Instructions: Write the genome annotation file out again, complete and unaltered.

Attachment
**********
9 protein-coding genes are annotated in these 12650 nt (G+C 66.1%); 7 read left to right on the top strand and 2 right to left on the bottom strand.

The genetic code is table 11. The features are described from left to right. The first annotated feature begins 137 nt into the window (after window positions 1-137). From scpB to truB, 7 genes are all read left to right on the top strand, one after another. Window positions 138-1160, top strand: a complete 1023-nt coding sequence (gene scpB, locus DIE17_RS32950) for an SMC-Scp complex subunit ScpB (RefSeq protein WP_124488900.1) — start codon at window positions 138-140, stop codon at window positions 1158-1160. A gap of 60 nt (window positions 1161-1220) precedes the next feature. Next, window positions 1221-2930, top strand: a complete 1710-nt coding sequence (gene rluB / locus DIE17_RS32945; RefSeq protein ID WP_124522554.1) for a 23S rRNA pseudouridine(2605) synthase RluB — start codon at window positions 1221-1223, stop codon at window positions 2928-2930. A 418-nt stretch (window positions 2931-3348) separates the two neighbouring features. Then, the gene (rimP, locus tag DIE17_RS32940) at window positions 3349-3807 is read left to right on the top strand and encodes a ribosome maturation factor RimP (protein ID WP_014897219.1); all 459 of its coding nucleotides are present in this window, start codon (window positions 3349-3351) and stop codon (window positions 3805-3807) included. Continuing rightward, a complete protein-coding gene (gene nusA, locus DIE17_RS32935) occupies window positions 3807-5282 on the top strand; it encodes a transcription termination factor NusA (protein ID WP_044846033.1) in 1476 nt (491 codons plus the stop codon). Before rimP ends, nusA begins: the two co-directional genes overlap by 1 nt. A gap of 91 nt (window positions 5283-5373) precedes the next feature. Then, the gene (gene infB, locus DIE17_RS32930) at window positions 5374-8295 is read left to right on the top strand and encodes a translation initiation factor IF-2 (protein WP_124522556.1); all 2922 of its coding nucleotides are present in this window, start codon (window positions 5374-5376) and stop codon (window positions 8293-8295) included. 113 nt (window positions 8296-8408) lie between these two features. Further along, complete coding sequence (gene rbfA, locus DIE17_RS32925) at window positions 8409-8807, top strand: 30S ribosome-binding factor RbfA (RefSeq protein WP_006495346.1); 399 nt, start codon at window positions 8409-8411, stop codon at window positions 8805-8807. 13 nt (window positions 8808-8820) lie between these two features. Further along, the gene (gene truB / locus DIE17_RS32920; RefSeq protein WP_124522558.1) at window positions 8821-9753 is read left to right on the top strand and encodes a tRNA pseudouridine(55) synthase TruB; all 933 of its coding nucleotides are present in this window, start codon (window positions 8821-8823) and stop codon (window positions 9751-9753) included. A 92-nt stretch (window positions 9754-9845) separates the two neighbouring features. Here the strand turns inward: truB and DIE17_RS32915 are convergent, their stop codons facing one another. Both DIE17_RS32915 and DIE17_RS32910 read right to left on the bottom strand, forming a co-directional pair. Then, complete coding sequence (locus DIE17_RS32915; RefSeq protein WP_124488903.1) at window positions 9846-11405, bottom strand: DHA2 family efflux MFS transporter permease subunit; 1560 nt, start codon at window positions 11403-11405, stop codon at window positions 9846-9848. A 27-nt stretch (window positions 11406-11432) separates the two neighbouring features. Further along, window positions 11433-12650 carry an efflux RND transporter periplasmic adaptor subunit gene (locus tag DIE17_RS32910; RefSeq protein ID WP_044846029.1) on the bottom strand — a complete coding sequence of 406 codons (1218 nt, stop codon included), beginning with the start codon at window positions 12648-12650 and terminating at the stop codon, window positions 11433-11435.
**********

9 protein-coding genes are annotated in these 12650 nt (G+C 66.1%); 7 read left to right on the top strand and 2 right to left on the bottom strand.

The genetic code is table 11. The features are described from left to right. The first annotated feature begins 137 nt into the window (after window positions 1-137). From scpB to truB, 7 genes are all read left to right on the top strand, one after another. Window positions 138-1160, top strand: a complete 1023-nt coding sequence (gene scpB, locus DIE17_RS32950) for an SMC-Scp complex subunit ScpB (RefSeq protein WP_124488900.1) — start codon at window positions 138-140, stop codon at window positions 1158-1160. A gap of 60 nt (window positions 1161-1220) precedes the next feature. Next, window positions 1221-2930, top strand: a complete 1710-nt coding sequence (gene rluB / locus DIE17_RS32945; RefSeq protein ID WP_124522554.1) for a 23S rRNA pseudouridine(2605) synthase RluB — start codon at window positions 1221-1223, stop codon at window positions 2928-2930. A 418-nt stretch (window positions 2931-3348) separates the two neighbouring features. Then, the gene (rimP, locus tag DIE17_RS32940) at window positions 3349-3807 is read left to right on the top strand and encodes a ribosome maturation factor RimP (protein ID WP_014897219.1); all 459 of its coding nucleotides are present in this window, start codon (window positions 3349-3351) and stop codon (window positions 3805-3807) included. Continuing rightward, a complete protein-coding gene (gene nusA, locus DIE17_RS32935) occupies window positions 3807-5282 on the top strand; it encodes a transcription termination factor NusA (protein ID WP_044846033.1) in 1476 nt (491 codons plus the stop codon). Before rimP ends, nusA begins: the two co-directional genes overlap by 1 nt. A gap of 91 nt (window positions 5283-5373) precedes the next feature. Then, the gene (gene infB, locus DIE17_RS32930) at window positions 5374-8295 is read left to right on the top strand and encodes a translation initiation factor IF-2 (protein WP_124522556.1); all 2922 of its coding nucleotides are present in this window, start codon (window positions 5374-5376) and stop codon (window positions 8293-8295) included. 113 nt (window positions 8296-8408) lie between these two features. Further along, complete coding sequence (gene rbfA, locus DIE17_RS32925) at window positions 8409-8807, top strand: 30S ribosome-binding factor RbfA (RefSeq protein WP_006495346.1); 399 nt, start codon at window positions 8409-8411, stop codon at window positions 8805-8807. 13 nt (window positions 8808-8820) lie between these two features. Further along, the gene (gene truB / locus DIE17_RS32920; RefSeq protein WP_124522558.1) at window positions 8821-9753 is read left to right on the top strand and encodes a tRNA pseudouridine(55) synthase TruB; all 933 of its coding nucleotides are present in this window, start codon (window positions 8821-8823) and stop codon (window positions 9751-9753) included. A 92-nt stretch (window positions 9754-9845) separates the two neighbouring features. Here the strand turns inward: truB and DIE17_RS32915 are convergent, their stop codons facing one another. Both DIE17_RS32915 and DIE17_RS32910 read right to left on the bottom strand, forming a co-directional pair. Then, complete coding sequence (locus DIE17_RS32915; RefSeq protein WP_124488903.1) at window positions 9846-11405, bottom strand: DHA2 family efflux MFS transporter permease subunit; 1560 nt, start codon at window positions 11403-11405, stop codon at window positions 9846-9848. A 27-nt stretch (window positions 11406-11432) separates the two neighbouring features. Further along, window positions 11433-12650 carry an efflux RND transporter periplasmic adaptor subunit gene (locus tag DIE17_RS32910; RefSeq protein ID WP_044846029.1) on the bottom strand — a complete coding sequence of 406 codons (1218 nt, stop codon included), beginning with the start codon at window positions 12648-12650 and terminating at the stop codon, window positions 11433-11435.